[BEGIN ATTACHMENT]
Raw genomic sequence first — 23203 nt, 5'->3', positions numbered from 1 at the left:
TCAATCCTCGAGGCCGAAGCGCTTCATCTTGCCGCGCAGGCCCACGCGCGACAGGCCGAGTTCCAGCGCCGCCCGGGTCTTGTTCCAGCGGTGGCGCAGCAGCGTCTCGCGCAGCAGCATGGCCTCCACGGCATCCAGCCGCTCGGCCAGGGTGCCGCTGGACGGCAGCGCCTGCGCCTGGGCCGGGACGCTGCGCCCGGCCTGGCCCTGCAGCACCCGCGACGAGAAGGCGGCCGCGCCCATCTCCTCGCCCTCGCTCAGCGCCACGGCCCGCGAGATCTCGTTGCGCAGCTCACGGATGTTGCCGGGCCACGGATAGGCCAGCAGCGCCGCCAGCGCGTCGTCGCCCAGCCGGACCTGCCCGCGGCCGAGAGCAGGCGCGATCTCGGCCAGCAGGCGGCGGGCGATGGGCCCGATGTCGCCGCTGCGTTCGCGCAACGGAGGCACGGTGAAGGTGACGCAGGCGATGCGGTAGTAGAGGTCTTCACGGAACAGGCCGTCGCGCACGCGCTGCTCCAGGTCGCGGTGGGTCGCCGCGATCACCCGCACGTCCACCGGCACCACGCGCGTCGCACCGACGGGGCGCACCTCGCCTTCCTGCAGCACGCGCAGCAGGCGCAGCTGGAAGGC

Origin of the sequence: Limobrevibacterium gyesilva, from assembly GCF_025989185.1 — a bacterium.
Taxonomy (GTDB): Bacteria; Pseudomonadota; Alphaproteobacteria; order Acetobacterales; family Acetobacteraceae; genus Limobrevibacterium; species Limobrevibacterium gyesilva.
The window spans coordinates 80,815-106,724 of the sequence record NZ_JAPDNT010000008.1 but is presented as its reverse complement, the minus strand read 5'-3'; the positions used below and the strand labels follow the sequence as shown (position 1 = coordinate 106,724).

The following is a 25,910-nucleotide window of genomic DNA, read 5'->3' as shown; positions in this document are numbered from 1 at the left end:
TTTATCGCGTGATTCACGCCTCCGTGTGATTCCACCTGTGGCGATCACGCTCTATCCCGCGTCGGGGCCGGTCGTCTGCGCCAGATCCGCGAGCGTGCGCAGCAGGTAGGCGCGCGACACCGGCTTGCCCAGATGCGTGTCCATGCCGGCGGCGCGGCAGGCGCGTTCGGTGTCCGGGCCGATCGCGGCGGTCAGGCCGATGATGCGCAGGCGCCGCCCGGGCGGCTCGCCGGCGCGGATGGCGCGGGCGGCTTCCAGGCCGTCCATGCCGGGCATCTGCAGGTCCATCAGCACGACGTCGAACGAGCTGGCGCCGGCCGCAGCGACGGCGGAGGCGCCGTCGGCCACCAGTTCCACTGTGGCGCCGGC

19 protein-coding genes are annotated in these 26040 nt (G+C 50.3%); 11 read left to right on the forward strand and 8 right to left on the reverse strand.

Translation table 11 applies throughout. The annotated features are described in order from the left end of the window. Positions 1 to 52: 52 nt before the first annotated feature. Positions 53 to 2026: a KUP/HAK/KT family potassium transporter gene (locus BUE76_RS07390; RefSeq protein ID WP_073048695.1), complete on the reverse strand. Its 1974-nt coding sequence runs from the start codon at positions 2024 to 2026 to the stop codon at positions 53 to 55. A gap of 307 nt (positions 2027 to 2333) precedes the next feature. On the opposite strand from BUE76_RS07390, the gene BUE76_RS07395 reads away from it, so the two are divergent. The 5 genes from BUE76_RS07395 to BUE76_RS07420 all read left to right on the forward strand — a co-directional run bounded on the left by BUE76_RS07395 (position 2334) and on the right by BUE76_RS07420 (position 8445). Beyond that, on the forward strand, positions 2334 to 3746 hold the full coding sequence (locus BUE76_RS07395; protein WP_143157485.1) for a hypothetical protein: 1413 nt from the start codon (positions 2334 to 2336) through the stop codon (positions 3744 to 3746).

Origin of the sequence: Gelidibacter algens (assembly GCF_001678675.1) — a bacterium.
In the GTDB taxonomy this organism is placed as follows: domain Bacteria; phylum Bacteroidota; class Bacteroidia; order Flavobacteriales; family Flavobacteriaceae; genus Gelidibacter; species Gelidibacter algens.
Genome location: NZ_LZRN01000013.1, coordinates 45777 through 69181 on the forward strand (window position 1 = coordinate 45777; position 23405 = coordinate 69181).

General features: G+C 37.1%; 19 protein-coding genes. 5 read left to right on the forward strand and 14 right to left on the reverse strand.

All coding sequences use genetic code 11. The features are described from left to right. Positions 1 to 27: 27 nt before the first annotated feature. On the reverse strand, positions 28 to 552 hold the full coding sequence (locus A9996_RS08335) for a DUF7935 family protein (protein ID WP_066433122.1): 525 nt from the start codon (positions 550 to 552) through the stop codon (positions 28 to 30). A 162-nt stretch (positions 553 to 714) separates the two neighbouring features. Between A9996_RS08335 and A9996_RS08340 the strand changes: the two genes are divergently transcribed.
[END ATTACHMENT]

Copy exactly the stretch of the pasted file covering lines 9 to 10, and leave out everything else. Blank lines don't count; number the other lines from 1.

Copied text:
Translation table 11 applies throughout. The annotated features are described in order from the left end of the window. Positions 1 to 52: 52 nt before the first annotated feature. Positions 53 to 2026: a KUP/HAK/KT family potassium transporter gene (locus BUE76_RS07390; RefSeq protein ID WP_073048695.1), complete on the reverse strand. Its 1974-nt coding sequence runs from the start codon at positions 2024 to 2026 to the stop codon at positions 53 to 55. A gap of 307 nt (positions 2027 to 2333) precedes the next feature. On the opposite strand from BUE76_RS07390, the gene BUE76_RS07395 reads away from it, so the two are divergent. The 5 genes from BUE76_RS07395 to BUE76_RS07420 all read left to right on the forward strand — a co-directional run bounded on the left by BUE76_RS07395 (position 2334) and on the right by BUE76_RS07420 (position 8445). Beyond that, on the forward strand, positions 2334 to 3746 hold the full coding sequence (locus BUE76_RS07395; protein WP_143157485.1) for a hypothetical protein: 1413 nt from the start codon (positions 2334 to 2336) through the stop codon (positions 3744 to 3746).

Origin of the sequence: Gelidibacter algens (assembly GCF_001678675.1) — a bacterium.